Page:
By this time however, Britain and Ireland were moving apart, especially in economic and demographic terms. As Britain industrialized and urbanized, Ireland, outside Ulster, in effect de-industrialized, with the bulk of its rapidly growing population becoming ever more dependent on the potato for sustenance. In the late 1840s, as a result of the wholesale failure of the potato crop in successive years, a terrible famine occurred: one million people died of starvation and epidemic disease and some two million emigrated in the ten year period 1845-1855. The population had fallen by more than a quarter from 8 million to less than 6 million by 1856, and would fall further as emigration became a dominant feature of Irish society. Comparison with other modern and contemporary famines establishes beyond any doubt that the Irish famine of the late 1840s, which killed nearly one-eighth of the entire population, was proportionally much more destructive of human life than the vast majority of famines in modern times.
In politics, the nineteenth century was dominated, initially, by the pursuit of Catholic emancipation. The penal laws were gradually loosened from the late eighteenth century on, and in 1829 Catholics, led by Daniel O’Connell, won the right to sit in parliament. Thereafter, there was a succession of efforts to reform or undo the Union between Great Britain and Ireland. The Great Famine (1845-1848) was not just an immense human tragedy and a socio-economic watershed, but had far reaching political repercussions. The British Government stood indicted in the popular mind and the desire of a majority of Irish voters for some form of self-government was strengthened. Irish landlords, too, came under political and economic pressure in the post-Famine decades. By the early twentieth century, after sustained agrarian unrest, legislation was in place inducing the great landlords to sell land to their tenants. The tenants were offered loans to enable them to purchase their holdings.
The question of self-government, or ‘Home Rule’ had not, however, been settled: attempts by Daniel O’Connell and Isaac Butt in the 1840s and 1870s came to little, but under the leadership of Charles Stewart Parnell in the 1880s, the Irish Parliamentary Party placed the Irish question at the centre of British politics. In 1886, the Liberal party under W.E. Gladstone came to support a limited form of self-government for Ireland.
The prospects of Home Rule galvanized the Unionists in Ireland, who were predominantly Protestant, and were a majority in the province of Ulster. Along with their allies in England who feared that Home Rule for Ireland would lead to the break-up of the Empire, Unionists set out to prevent the granting of Home Rule. Nonetheless, a Home Rule Bill was finally enacted in 1914.
In an increasingly militarized atmosphere, private paramilitary armies (the Ulster Volunteer Force and the Irish Volunteers) marched and drilled, and hostilities between the two were only averted by the outbreak of the First World War and the consequent postponement of Home Rule. The war changed everything: in 1916 a republic was declared in Dublin and an armed insurrection took place. This rising, which initially enjoyed little public support, was suppressed but its supporters, capitalizing on public revulsion at the execution of its leaders, and on opposition to the introduction of military conscription to Ireland in the First World War, were successful in the General Election of 1918, when they swept aside the Irish Parliamentary Party who had campaigned for Home Rule.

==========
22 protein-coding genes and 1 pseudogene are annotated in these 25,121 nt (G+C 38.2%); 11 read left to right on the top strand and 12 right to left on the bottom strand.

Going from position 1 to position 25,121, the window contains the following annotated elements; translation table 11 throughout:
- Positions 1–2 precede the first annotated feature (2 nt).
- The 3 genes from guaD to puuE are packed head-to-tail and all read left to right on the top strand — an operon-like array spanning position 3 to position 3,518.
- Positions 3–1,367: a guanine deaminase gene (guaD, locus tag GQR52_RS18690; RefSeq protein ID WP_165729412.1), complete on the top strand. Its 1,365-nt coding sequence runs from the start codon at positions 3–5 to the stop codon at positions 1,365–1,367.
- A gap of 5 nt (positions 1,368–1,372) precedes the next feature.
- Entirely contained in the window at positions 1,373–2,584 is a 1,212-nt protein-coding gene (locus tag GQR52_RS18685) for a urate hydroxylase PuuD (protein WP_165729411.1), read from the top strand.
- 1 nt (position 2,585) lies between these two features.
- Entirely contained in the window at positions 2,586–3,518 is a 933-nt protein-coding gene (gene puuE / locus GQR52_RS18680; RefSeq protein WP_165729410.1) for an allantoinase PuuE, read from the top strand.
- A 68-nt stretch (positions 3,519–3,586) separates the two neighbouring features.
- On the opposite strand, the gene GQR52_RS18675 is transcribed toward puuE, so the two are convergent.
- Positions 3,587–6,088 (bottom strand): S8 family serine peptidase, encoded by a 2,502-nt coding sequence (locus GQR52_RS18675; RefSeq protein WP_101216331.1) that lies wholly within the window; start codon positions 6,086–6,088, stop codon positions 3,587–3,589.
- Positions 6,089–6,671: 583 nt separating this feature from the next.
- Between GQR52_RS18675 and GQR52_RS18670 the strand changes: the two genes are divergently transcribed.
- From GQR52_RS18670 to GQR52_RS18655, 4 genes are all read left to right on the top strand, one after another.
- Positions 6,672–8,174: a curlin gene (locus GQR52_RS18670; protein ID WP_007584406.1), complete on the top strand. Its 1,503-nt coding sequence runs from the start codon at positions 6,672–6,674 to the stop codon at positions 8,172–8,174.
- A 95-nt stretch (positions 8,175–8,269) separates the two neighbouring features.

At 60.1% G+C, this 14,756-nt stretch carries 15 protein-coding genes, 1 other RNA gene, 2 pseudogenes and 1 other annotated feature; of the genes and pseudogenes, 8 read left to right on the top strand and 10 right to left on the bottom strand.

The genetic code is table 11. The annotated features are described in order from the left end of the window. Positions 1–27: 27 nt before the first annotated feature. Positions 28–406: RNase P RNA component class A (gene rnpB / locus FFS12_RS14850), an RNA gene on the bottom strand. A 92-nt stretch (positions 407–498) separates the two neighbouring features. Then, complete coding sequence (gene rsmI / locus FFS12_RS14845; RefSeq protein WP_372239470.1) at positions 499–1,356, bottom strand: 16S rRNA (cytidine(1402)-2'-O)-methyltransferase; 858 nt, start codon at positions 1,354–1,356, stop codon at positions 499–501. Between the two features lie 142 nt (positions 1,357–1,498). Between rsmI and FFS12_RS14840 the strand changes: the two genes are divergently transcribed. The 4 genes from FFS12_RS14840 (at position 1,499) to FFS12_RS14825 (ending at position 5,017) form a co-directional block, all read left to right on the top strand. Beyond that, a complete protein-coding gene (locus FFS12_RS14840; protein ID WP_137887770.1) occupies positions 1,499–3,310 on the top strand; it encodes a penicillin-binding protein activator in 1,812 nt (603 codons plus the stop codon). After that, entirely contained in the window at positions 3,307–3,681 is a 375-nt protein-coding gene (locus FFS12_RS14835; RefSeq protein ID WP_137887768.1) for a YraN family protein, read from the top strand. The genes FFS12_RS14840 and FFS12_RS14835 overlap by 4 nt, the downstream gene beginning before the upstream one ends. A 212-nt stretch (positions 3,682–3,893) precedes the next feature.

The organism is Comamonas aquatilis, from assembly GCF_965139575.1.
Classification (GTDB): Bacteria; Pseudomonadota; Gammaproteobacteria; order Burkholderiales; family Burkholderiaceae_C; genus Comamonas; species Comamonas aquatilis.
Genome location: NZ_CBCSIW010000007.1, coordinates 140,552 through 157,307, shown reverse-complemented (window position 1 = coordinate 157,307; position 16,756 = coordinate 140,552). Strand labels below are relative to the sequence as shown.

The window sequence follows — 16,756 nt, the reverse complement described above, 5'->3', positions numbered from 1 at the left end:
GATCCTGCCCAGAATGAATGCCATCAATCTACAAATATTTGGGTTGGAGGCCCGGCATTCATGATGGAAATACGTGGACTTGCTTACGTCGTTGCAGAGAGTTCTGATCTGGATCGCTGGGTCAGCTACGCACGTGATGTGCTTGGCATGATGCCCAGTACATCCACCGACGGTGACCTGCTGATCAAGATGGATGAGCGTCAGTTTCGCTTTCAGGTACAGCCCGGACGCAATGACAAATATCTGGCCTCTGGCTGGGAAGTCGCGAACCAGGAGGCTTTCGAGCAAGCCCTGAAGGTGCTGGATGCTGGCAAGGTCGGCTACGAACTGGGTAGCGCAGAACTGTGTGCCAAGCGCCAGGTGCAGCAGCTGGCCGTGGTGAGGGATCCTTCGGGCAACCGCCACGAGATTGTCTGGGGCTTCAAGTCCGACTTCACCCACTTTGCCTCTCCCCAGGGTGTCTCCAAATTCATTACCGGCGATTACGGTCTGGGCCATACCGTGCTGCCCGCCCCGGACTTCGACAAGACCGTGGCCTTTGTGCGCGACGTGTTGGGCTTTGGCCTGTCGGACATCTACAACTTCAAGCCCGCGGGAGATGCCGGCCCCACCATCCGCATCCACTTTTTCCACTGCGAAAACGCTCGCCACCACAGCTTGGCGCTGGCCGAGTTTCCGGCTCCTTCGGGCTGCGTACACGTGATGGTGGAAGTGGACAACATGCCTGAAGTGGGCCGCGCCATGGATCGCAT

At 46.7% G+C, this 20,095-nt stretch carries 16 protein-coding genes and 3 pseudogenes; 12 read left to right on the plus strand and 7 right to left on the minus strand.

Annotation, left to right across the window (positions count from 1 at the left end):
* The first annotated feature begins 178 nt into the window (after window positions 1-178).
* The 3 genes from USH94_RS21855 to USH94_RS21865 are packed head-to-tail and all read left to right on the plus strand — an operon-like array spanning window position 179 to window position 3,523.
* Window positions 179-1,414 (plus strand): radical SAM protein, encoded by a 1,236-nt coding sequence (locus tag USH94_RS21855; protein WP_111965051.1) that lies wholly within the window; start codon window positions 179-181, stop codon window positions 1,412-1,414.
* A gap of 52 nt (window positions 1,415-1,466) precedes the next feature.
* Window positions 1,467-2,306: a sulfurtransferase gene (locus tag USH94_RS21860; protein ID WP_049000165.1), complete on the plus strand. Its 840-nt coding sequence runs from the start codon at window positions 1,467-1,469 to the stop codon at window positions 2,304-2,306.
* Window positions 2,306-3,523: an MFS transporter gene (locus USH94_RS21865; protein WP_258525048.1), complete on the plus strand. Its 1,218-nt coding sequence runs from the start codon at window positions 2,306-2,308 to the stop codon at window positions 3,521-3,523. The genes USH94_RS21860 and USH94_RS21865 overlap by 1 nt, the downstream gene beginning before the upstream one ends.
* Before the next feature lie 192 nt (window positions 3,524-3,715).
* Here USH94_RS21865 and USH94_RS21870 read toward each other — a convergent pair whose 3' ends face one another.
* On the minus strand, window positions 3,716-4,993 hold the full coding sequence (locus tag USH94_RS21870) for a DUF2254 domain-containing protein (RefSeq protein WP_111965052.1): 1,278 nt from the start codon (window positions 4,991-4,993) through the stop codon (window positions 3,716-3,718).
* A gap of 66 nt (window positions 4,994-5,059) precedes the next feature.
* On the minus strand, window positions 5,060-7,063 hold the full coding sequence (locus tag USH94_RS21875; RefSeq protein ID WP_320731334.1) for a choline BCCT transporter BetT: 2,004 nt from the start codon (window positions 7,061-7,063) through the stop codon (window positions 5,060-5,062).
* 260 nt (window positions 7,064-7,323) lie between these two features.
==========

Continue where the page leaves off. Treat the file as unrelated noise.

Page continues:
Sinn Féin (‘Ourselves’), the election victors, set up the first Dáil (Parliament) and a war of national independence ensued. By the time an Anglo-Irish Treaty was concluded in 1921, six counties in North-East Ulster, with a roughly two-thirds Unionist majority at that time, had already been constituted as Northern Ireland. As a result of the Treaty, the remaining twenty-six counties formed the Irish Free State, which had dominion status within the British Empire. The establishment of the Free State was followed by a short civil war between those who accepted the Treaty as offering effective self-government and those who held out for a full republic. Despite its brevity (from June 1922 – May 1923), the Civil War was to colour attitudes and determine political allegiances for decades.
The first government of the new State was headed by W.T. Cosgrave of Cumann na nGaedheal, later the Fine Gael party. From the 1930s onwards the Fianna Fáil party, founded by Eamon de Valera, dominated Irish politics. In the first two decades after Ireland achieved independence in 1922, the institutions of the State were consolidated and a tradition of political stability was established. The Constitution of 1937 and the Republic of Ireland Act 1948 severed Ireland’s last formal links with Britain. Ireland remained neutral during the Second World War.
Ireland was admitted to the United Nations (UN) in 1955, and joined what is now the European Union (EU) in 1973. New economic development policies led to substantial and rapid growth. As elsewhere in Europe coalition governments have become quite common and have normally involved one of the two larger political parties.